Join Us

Now Recruiting Postdocs, Graduate Students, and Research Assistants

Fully funded positions by an NSF CAREER award and NIH NIMH R01 to Dr. Theresa Desrochers

For more information, please contact

Further details of some positions can be found below and more positions may be available soon. Opportunities for training include electrophysiology, fMRI (human and NHP), TMS, OCD, and computational psychiatry.


Postdoc(s) in Systems and Cognitive Neuroscience

We invite applications for a unique Postdoctoral Research Associate position to study the neural bases of cognitive and behavioral sequences in the laboratory of Dr. Theresa Desrochers in the Department of Neuroscience at Brown University. The position will include the opportunity to study behaving NHPs using fMRI and/or neurophysiology, human cognitive processes, and/or computational techniques. The Desrochers Lab provides a unique cross-level and cross-species training environment situated within a highly collaborative research environment fostered by Brown University and the Carney Institute for Brain Science. With the research and brain science communities growing, it is an exciting time to be at Brown University.

Applicants should have a strong background in systems neuroscience, behavioral training, electrophysiology, or fMRI. Strong quantitative skills and previous experience is preferred. Applicants must hold a Ph.D. in Neuroscience, Psychology, or a related discipline or must show evidence that the Ph.D. will be completed before the start of the position. This funded position is initially for 12 months with the possibility of renewal. Compensation will be commensurate with relevant experience according to the NIH scale.  Brown University is an EEO/AA employer and encourages applications from minorities and women. Review of applications will begin immediately and will continue until the position is filled or the search is closed. For more information, please contact

This position will be fully funded by an NSF CAREER award and/or an R01. Opportunities for training include electrophysiology, fMRI, TMS, OCD, and computational psychiatry.

Research Assistants

There may be opportunity in the lab for a Research Assistant. This position could be ideal for a graduating undergraduate looking for a post-bac position before graduate school. The minimum commitment to the position is two years and it must be in person (no remote work).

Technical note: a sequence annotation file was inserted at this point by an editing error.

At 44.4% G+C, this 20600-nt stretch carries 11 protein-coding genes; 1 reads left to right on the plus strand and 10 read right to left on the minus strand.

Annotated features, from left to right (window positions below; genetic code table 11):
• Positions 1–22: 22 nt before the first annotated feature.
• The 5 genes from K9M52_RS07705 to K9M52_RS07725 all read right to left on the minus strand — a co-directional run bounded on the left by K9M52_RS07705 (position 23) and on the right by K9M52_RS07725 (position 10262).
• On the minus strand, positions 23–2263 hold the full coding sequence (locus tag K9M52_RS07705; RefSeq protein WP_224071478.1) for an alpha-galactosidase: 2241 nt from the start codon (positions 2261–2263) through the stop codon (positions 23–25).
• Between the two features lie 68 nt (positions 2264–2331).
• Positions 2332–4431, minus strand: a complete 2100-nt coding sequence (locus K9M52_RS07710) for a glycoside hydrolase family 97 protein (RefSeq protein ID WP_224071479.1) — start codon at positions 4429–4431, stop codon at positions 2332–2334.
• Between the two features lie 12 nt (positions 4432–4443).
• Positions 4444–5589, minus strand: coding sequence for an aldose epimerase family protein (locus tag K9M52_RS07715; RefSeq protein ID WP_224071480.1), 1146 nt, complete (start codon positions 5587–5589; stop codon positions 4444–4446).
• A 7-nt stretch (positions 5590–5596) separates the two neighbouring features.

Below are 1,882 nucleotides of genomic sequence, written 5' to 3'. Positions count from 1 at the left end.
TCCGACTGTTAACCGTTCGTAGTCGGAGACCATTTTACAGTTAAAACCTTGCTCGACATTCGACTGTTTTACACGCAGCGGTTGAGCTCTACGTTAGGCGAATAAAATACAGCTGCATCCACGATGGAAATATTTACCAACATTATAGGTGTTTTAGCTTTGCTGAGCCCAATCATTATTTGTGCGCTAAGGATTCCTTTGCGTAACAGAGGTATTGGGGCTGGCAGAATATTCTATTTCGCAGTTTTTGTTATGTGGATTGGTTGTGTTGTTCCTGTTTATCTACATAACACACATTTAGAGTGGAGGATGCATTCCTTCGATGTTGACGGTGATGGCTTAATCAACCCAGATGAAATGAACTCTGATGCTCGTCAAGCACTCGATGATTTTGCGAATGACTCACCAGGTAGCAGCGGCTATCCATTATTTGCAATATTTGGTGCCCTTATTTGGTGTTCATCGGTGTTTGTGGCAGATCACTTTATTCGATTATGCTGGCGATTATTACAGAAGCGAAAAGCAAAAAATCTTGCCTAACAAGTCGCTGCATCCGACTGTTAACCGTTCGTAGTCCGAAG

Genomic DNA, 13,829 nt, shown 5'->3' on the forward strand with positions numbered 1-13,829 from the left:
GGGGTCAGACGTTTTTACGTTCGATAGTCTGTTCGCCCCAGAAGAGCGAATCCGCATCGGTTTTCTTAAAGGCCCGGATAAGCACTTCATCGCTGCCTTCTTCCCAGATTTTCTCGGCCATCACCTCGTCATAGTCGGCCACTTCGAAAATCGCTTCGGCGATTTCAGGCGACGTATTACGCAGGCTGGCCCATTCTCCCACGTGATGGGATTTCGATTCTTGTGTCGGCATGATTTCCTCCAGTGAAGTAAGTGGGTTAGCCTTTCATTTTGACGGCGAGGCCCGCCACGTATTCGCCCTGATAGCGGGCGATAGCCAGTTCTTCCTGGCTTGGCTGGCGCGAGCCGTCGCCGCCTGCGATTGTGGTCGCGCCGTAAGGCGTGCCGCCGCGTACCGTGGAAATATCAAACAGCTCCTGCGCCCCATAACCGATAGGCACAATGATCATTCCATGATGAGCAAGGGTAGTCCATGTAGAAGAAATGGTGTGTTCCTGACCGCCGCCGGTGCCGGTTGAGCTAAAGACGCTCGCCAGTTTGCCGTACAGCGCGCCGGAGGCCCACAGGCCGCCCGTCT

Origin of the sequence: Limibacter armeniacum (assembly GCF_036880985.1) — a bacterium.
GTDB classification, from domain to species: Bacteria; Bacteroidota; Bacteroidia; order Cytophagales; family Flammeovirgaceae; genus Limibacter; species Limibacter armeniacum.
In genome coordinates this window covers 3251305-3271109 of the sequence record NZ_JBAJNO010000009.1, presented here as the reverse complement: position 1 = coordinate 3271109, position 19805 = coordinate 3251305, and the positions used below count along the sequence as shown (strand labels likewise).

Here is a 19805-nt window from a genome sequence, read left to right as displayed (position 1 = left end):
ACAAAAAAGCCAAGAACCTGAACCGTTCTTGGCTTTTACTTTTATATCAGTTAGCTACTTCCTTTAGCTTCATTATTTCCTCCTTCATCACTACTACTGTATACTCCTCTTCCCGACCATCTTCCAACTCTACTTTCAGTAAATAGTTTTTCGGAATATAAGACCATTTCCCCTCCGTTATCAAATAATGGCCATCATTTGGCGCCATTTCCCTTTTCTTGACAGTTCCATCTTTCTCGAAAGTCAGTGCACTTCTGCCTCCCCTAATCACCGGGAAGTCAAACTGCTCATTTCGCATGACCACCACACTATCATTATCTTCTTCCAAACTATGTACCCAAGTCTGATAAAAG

Dr. Desrochers is available answer questions about availability and other specifics via email. Interested people are encouraged to email a short statement of interest and a CV along with their question(s).

Graduate Students

Graduate students interested in the Desrochers Lab should apply to the Neuroscience Graduate Program at Brown University. For this program, admission is to the program, and not to an individual lab. Dr. Desrochers does not participate in admissions decisions. There are application fee waivers available. More information can be found here:

Dr. Desrochers is available answer questions via email. Interested students are encouraged to email a short statement of interest and a CV along with their question(s). Dr. Desrochers is accepting rotation students and interested students are welcome to list Dr. Desrochers as a potential mentor on their application. Joining the lab for a Ph.D. project is assessed on a case-by-case basis after completing the rotation process that is part of the Neuroscience program.


  • ​A great way to get started is to attend lab meetings to learn about the lab (with no additional commitment). If you would like to do so, email Dr. Desrochers ( Typically those who are considering applying to join the lab (e.g., for an independent study or honors thesis) will attend lab meetings the semester before they would want to start. You are also welcome to join our lab meetings if you are just curious or interested in our work.

Undergraduate Students interested in joining the lab:

  • You do not have to have any previous research experience. We use lots of tools and we will teach you (but see the next bullet point).
  • You are expected to commit to at least two semesters of research. It takes approximately a semester to learn techniques in the lab and so one semester is not sufficient to be able to contribute to the research.
  • You will be required to apply/register for an Independent Study and commit the required 10-20 hours per week to fulfill the course requirements. Just because the class is called “Independent Study” it is not expected that you will be independent. Registering for independent study is to give you credit for the time that you spend on things for lab and to ensure you have sufficient time in your class schedule. Note that Dr. Desrochers can override the prerequisites listed for the Independent Study class, so you can take Independent Study even if you have not completed those classes.
  • Those interested in an Honors Thesis should typically plan on spending the summer between their junior and senior year doing research in the lab, and will be required to apply for an UTRA to do so.